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Transcatheter pulmonic valve (TPV) therapy with the Edwards SAPIEN 3 valve provides a less invasive treatment option for a group of patients who typically face the burden of multiple open-heart surgeries, often times beginning at birth. As surgical risk increases with each open-heart surgery, minimally invasive options can help patients recover and return to normal activities sooner.

TPV therapy with the Edwards SAPIEN 3 valve is meant to restore the function of the pulmonary valve in hopes to delay the need for an additional open-heart surgery. The Edwards SAPIEN 3 pulmonic valve treats a failing right ventricular outflow tract (RVOT) conduit or previously implanted surgical tissue valve because it has either become narrowed (stenosis) and/or leaky (regurgitation).

The Edwards SAPIEN 3 Transcatheter Heart Valve

The SAPIEN 3 valve is a part of Edwards’ long-standing leadership in patient-focused innovations for structural heart disease. Edwards has been helping critically ill patients for over 60 years.

The Edwards SAPIEN 3 pulmonic valve is part of the latest technology of heart valves from Edwards Lifesciences. The Edwards SAPIEN 3 pulmonic valve is a bioprosthetic, balloon-expandable valve. The frame of the valve is made from cobalt chromium to help with strength and durability. The leaflets in the valves are made from the same bovine pericardial tissue (from a cow’s heart) as Edwards long standing surgical valves. An outer sealing skirt surrounds the bottom of the valve to help stop any possible leakage around the valve.
The valve is available in four sizes: 20, 23, 26, and 29 mm in diameter. Your doctor will determine which valve size is right for you.

The Edwards SAPIEN 3 Pulmonic Valve
The Edwards SAPIEN 3 Transcatheter Heart Valve

TPV Therapy with the Edwards SAPIEN 3 Valve

Who Should Have the Procedure?

The Edwards SAPIEN 3 pulmonic valve is for people who want a less invasive option to replace their failing pulmonary surgical tissue valve or failing RVOT conduit. It is approved for use in adults and children who have a narrowed (stenosis) and/or leaky (regurgitation) RVOT conduit or previously implanted surgical valve.

Who Should Not Have the Procedure?

TPV therapy with the Edwards SAPIEN 3 pulmonic valve should not be performed on anyone who cannot tolerate medications that thin the blood or prevent blood clots from forming or who have an active infection in the heart or elsewhere.

As with open‐heart surgery, there are risks. The major risks associated with the TPV procedure, although rare, include heart damage potentially requiring surgery, bleeding, blood vessel complications, irregular heartbeat, and possible death.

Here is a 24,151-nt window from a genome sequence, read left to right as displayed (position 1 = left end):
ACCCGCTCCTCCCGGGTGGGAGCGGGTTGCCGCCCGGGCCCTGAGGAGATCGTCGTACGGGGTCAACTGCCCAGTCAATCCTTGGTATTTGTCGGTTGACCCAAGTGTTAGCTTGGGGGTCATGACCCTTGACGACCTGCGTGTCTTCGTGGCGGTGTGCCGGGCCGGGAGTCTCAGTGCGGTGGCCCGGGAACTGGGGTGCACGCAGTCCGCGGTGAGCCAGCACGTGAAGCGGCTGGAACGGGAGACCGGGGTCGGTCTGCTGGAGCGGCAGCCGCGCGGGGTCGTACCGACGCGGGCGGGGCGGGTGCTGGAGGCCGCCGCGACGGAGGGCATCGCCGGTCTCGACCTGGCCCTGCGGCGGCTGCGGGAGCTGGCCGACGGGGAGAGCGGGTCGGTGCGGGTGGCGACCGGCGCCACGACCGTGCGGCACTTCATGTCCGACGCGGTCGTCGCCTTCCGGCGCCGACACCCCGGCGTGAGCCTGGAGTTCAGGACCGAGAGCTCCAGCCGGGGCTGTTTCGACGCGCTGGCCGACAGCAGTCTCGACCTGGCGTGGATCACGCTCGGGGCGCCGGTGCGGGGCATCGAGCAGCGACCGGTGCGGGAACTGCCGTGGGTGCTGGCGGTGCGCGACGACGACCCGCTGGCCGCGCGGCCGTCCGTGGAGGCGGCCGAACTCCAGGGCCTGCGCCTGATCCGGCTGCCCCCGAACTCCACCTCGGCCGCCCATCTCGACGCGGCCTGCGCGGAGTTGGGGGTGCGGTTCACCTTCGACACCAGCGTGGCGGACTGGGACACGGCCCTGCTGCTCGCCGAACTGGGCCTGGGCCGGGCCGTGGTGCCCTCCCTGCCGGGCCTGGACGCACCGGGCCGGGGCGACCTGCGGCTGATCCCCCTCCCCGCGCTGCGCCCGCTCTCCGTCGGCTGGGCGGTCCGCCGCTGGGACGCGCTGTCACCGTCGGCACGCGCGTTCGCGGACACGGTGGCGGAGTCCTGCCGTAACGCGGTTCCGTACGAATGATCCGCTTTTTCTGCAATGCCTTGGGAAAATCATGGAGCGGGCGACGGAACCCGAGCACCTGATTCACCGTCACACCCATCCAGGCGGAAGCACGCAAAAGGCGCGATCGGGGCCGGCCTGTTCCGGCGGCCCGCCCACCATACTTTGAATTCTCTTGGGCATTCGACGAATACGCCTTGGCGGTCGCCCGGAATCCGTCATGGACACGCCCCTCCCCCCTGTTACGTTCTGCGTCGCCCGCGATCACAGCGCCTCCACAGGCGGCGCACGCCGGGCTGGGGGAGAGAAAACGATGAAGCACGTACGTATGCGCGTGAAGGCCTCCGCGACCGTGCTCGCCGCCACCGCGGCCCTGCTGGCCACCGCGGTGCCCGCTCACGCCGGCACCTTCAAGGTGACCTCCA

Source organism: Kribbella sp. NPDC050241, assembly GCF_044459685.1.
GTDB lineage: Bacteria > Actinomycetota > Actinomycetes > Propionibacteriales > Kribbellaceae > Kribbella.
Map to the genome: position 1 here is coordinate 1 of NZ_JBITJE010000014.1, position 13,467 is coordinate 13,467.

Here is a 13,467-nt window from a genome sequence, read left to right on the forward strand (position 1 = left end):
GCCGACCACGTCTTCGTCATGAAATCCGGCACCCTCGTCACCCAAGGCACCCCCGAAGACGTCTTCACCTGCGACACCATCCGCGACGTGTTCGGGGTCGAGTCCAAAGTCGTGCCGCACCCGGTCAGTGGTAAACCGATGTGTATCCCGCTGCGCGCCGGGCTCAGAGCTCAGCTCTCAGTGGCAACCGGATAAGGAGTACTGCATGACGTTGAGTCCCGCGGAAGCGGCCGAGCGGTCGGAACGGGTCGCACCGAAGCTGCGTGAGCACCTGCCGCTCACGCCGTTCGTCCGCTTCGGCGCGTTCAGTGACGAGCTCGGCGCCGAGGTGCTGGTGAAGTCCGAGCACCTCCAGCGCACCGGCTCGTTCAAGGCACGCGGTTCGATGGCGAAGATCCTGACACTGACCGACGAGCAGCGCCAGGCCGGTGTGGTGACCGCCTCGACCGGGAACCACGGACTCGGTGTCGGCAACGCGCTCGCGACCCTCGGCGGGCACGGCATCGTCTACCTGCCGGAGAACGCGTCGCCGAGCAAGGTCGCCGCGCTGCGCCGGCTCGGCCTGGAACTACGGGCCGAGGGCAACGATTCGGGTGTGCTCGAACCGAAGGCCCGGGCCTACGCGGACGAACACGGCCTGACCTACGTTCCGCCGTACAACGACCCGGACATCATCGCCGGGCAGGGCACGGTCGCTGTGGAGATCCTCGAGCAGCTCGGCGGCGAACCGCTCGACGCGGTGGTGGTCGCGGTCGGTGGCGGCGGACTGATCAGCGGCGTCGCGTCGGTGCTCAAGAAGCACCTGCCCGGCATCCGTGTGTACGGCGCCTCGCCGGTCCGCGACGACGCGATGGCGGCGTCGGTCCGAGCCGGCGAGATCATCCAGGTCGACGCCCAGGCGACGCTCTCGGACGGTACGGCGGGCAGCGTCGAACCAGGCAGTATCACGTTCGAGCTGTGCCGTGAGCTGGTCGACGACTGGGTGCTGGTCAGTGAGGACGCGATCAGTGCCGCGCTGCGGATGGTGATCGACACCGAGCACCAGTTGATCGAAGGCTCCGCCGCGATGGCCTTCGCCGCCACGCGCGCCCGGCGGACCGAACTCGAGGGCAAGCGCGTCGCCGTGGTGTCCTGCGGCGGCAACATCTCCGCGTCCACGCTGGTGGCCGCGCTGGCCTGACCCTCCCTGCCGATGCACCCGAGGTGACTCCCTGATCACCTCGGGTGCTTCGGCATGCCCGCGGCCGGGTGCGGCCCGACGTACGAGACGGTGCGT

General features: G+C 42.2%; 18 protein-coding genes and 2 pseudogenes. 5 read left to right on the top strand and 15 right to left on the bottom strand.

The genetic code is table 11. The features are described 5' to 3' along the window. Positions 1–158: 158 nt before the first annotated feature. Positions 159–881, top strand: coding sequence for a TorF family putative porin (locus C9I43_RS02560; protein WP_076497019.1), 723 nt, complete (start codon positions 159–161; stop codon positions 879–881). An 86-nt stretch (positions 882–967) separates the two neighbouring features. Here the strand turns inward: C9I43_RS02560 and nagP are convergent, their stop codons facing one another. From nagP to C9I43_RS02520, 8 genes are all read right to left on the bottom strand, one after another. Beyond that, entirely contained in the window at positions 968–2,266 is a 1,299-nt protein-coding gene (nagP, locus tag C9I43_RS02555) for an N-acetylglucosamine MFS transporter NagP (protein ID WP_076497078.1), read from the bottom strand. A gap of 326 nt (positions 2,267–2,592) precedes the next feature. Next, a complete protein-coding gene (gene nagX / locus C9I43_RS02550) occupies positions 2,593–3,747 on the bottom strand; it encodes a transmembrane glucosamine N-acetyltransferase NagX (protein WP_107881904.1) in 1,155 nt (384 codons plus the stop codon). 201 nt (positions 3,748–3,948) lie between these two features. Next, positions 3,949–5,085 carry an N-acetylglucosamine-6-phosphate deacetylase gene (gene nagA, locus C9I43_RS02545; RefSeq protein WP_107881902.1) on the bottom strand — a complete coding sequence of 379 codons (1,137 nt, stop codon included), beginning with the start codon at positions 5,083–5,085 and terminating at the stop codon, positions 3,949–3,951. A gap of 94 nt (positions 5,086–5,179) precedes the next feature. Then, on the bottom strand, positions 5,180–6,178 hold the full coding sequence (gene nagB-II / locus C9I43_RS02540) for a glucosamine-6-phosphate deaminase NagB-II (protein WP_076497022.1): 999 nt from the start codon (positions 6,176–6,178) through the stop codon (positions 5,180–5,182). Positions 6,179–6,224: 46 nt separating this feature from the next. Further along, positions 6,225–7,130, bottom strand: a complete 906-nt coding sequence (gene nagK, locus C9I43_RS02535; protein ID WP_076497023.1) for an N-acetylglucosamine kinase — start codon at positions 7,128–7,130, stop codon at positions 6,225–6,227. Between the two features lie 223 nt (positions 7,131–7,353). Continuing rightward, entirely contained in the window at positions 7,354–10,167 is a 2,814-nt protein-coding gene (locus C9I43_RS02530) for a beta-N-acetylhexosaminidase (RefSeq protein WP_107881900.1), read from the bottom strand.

Clinical Data for the Edwards SAPIEN 3 Pulmonic Valve

TPV therapy with the Edwards SAPIEN 3 valve has been demonstrated for the treatment of pediatric and adult patients. There are complications that may occur during this transcatheter procedure with the Edwards SAPIEN 3 pulmonic valve that may be serious and could include death. To see a list of all complications, please download the patient brochure.

It is important to talk with your doctor about your procedure, the product you will receive, and the literature on clinical studies using that product.

Download the Edwards SAPIEN 3 TPV Therapy Patient Brochure

Patients who received the Edwards SAPIEN 3 Pulmonic Valve experienced the following:

Patients were able to delay their next open-heart surgery

Generally, patients experienced improved heart valve function within the first year of treatment

Kid in swimming pool

Life After the Procedure

After your procedure, you may spend a day or two in the hospital. Every patient is different in how they recover. Most patients should begin walking very soon after their procedure. Before you leave the hospital, your doctor will discuss your aftercare plan with you. They will give you specific instructions to help you with your recovery. This may include a special diet, when to return to exercise, and any medicine you may need to take.

It is important to carefully follow your doctor’s directions, especially if you need to take any blood thinning medication.You should start feeling better soon after TPV therapy. It can take about a week before you can return to normal activities. Regular checkups with your doctor are important. Take your medications as instructed, and be sure to keep all follow-up appointments with your doctor.

Quality of Life Improvements

TPV therapy clinical data have shown signs of improvement in health in six months. That means a lot in terms of improved quality of life, including:

Reduction in symptoms

Ability to care for yourself

Improved heart function

Return to everyday activities

Watch Mia’s Journey with Transcatheter Pulmonic Valve Therapy

Mia, a student nurse, was born with a congenital heart defect (CHD). Her twin sister Tia however has a healthy heart. Growing up, Mia was always concerned about her next open-heart procedure. Mia’s journey with transcatheter pulmonic valve (TPV) therapy, she was able to postpone her next open-heart procedure.

Girl with scar

Looking for more information on transcatheter pulmonic valve (TPV) therapy? Download our patient brochure to learn more.

Download Patient Brochure

Doctor and Patient

Talk to a doctor who is specialized in transcatheter pulmonic valve (TPV) therapy.

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